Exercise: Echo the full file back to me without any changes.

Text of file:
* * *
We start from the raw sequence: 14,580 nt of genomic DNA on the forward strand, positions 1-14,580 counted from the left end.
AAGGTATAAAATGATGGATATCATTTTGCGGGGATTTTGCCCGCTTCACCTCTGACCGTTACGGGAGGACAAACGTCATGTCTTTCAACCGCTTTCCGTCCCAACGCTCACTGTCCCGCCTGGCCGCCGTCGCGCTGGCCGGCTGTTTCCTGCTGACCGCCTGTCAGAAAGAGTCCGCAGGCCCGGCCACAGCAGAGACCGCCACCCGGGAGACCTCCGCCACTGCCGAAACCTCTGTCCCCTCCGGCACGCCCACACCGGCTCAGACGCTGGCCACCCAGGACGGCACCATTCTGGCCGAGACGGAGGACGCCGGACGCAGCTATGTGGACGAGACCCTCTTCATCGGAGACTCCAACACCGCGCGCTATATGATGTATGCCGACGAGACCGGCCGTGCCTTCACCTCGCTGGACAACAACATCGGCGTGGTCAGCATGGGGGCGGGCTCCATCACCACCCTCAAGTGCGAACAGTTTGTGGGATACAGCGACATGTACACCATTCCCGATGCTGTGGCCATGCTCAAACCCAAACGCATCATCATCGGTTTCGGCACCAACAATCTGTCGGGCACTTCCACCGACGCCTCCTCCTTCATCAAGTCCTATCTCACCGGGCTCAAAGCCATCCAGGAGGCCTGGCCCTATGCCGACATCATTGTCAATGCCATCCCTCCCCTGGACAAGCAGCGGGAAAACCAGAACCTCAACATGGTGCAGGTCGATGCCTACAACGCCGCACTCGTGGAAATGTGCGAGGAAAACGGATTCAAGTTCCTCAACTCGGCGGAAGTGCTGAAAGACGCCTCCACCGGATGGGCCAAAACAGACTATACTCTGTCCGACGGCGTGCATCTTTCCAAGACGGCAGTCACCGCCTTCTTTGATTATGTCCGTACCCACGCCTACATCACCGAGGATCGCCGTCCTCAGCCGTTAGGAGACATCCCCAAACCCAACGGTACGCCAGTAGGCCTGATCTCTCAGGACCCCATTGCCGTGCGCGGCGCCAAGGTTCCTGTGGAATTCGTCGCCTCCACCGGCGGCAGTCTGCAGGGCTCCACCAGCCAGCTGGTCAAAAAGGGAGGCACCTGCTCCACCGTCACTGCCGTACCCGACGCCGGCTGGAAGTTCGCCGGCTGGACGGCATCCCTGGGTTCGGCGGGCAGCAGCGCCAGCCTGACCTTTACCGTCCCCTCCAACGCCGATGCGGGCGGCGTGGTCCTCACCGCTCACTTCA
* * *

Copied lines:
We start from the raw sequence: 14,580 nt of genomic DNA on the forward strand, positions 1-14,580 counted from the left end.
AAGGTATAAAATGATGGATATCATTTTGCGGGGATTTTGCCCGCTTCACCTCTGACCGTTACGGGAGGACAAACGTCATGTCTTTCAACCGCTTTCCGTCCCAACGCTCACTGTCCCGCCTGGCCGCCGTCGCGCTGGCCGGCTGTTTCCTGCTGACCGCCTGTCAGAAAGAGTCCGCAGGCCCGGCCACAGCAGAGACCGCCACCCGGGAGACCTCCGCCACTGCCGAAACCTCTGTCCCCTCCGGCACGCCCACACCGGCTCAGACGCTGGCCACCCAGGACGGCACCATTCTGGCCGAGACGGAGGACGCCGGACGCAGCTATGTGGACGAGACCCTCTTCATCGGAGACTCCAACACCGCGCGCTATATGATGTATGCCGACGAGACCGGCCGTGCCTTCACCTCGCTGGACAACAACATCGGCGTGGTCAGCATGGGGGCGGGCTCCATCACCACCCTCAAGTGCGAACAGTTTGTGGGATACAGCGACATGTACACCATTCCCGATGCTGTGGCCATGCTCAAACCCAAACGCATCATCATCGGTTTCGGCACCAACAATCTGTCGGGCACTTCCACCGACGCCTCCTCCTTCATCAAGTCCTATCTCACCGGGCTCAAAGCCATCCAGGAGGCCTGGCCCTATGCCGACATCATTGTCAATGCCATCCCTCCCCTGGACAAGCAGCGGGAAAACCAGAACCTCAACATGGTGCAGGTCGATGCCTACAACGCCGCACTCGTGGAAATGTGCGAGGAAAACGGATTCAAGTTCCTCAACTCGGCGGAAGTGCTGAAAGACGCCTCCACCGGATGGGCCAAAACAGACTATACTCTGTCCGACGGCGTGCATCTTTCCAAGACGGCAGTCACCGCCTTCTTTGATTATGTCCGTACCCACGCCTACATCACCGAGGATCGCCGTCCTCAGCCGTTAGGAGACATCCCCAAACCCAACGGTACGCCAGTAGGCCTGATCTCTCAGGACCCCATTGCCGTGCGCGGCGCCAAGGTTCCTGTGGAATTCGTCGCCTCCACCGGCGGCAGTCTGCAGGGCTCCACCAGCCAGCTGGTCAAAAAGGGAGGCACCTGCTCCACCGTCACTGCCGTACCCGACGCCGGCTGGAAGTTCGCCGGCTGGACGGCATCCCTGGGTTCGGCGGGCAGCAGCGCCAGCCTGACCTTTACCGTCCCCTCCAACGCCGATGCGGGCGGCGTGGTCCTCACCGCTCACTTCA